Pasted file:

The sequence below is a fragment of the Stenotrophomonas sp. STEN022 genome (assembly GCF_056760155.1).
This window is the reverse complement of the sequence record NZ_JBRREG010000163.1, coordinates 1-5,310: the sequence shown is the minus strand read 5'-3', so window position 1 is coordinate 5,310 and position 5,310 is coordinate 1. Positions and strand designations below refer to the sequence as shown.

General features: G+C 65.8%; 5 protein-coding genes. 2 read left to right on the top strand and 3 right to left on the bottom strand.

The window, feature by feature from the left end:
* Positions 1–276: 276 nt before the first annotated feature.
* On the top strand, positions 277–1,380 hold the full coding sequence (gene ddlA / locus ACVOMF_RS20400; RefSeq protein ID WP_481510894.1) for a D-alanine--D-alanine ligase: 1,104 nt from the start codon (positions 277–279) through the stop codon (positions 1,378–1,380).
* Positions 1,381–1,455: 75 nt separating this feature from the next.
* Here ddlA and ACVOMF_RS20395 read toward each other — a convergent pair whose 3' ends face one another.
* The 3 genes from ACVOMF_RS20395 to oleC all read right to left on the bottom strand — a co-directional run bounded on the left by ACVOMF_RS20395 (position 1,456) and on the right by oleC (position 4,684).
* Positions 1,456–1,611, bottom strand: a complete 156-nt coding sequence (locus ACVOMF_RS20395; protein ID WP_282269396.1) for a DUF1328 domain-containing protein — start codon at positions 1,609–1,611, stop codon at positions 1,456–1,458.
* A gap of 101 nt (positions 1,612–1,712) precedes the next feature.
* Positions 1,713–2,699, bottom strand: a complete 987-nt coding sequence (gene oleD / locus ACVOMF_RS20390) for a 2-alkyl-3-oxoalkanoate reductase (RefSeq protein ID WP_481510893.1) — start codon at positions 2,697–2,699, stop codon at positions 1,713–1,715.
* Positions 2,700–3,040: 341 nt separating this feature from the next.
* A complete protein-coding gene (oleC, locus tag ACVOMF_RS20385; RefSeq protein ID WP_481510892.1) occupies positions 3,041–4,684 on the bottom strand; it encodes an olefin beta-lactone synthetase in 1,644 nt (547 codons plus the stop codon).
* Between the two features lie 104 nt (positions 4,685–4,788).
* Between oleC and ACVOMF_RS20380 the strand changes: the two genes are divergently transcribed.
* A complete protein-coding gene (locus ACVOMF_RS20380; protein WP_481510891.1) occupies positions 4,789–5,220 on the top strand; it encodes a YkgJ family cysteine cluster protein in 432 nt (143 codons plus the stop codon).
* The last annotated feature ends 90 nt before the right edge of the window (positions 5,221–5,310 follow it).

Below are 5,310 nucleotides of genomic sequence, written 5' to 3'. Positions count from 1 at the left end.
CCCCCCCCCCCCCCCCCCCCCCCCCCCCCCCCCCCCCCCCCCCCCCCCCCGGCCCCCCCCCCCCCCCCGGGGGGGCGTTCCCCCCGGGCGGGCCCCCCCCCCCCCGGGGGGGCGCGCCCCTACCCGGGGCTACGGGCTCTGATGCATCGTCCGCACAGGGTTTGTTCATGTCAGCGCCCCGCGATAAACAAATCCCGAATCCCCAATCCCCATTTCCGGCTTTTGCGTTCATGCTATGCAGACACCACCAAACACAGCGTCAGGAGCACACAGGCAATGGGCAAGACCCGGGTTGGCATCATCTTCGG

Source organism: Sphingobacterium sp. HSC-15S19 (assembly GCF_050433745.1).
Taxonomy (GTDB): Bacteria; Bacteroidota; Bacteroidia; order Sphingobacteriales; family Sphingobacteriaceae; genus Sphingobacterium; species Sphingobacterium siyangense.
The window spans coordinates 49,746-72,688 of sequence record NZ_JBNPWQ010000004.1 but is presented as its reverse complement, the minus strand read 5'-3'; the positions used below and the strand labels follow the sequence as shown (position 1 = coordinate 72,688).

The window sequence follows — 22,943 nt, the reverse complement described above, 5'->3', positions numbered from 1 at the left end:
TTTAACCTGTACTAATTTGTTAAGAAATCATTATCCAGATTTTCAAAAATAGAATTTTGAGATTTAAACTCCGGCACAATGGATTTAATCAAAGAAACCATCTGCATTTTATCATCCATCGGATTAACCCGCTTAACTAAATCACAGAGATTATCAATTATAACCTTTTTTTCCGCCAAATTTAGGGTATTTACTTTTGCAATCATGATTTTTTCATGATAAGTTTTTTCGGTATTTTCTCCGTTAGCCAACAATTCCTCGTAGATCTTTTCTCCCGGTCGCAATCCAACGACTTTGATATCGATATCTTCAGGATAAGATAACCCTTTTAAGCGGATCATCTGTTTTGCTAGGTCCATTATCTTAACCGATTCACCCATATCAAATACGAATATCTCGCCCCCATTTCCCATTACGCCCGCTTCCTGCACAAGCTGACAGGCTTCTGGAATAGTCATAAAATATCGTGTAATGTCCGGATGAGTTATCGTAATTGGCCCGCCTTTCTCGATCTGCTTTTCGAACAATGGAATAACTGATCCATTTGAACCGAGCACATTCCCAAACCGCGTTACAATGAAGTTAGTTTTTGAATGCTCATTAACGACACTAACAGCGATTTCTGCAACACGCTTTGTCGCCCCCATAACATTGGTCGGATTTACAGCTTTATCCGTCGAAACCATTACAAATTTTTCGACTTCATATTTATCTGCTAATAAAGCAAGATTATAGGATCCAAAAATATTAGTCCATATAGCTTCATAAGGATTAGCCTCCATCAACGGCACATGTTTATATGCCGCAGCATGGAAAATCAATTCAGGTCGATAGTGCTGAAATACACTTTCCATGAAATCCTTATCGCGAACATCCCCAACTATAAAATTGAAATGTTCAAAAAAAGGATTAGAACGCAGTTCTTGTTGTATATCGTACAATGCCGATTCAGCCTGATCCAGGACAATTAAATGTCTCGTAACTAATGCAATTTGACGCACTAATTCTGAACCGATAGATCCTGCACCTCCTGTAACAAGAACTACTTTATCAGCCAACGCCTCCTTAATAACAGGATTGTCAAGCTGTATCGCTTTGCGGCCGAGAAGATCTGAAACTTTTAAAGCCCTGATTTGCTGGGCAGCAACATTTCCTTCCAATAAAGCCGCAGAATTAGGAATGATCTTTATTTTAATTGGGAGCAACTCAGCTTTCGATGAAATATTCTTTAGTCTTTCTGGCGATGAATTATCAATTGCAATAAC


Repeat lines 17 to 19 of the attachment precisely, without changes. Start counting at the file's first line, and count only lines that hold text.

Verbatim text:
* A complete protein-coding gene (locus ACVOMF_RS20380; protein WP_481510891.1) occupies positions 4,789–5,220 on the top strand; it encodes a YkgJ family cysteine cluster protein in 432 nt (143 codons plus the stop codon).
* The last annotated feature ends 90 nt before the right edge of the window (positions 5,221–5,310 follow it).

Below are 5,310 nucleotides of genomic sequence, written 5' to 3'. Positions count from 1 at the left end.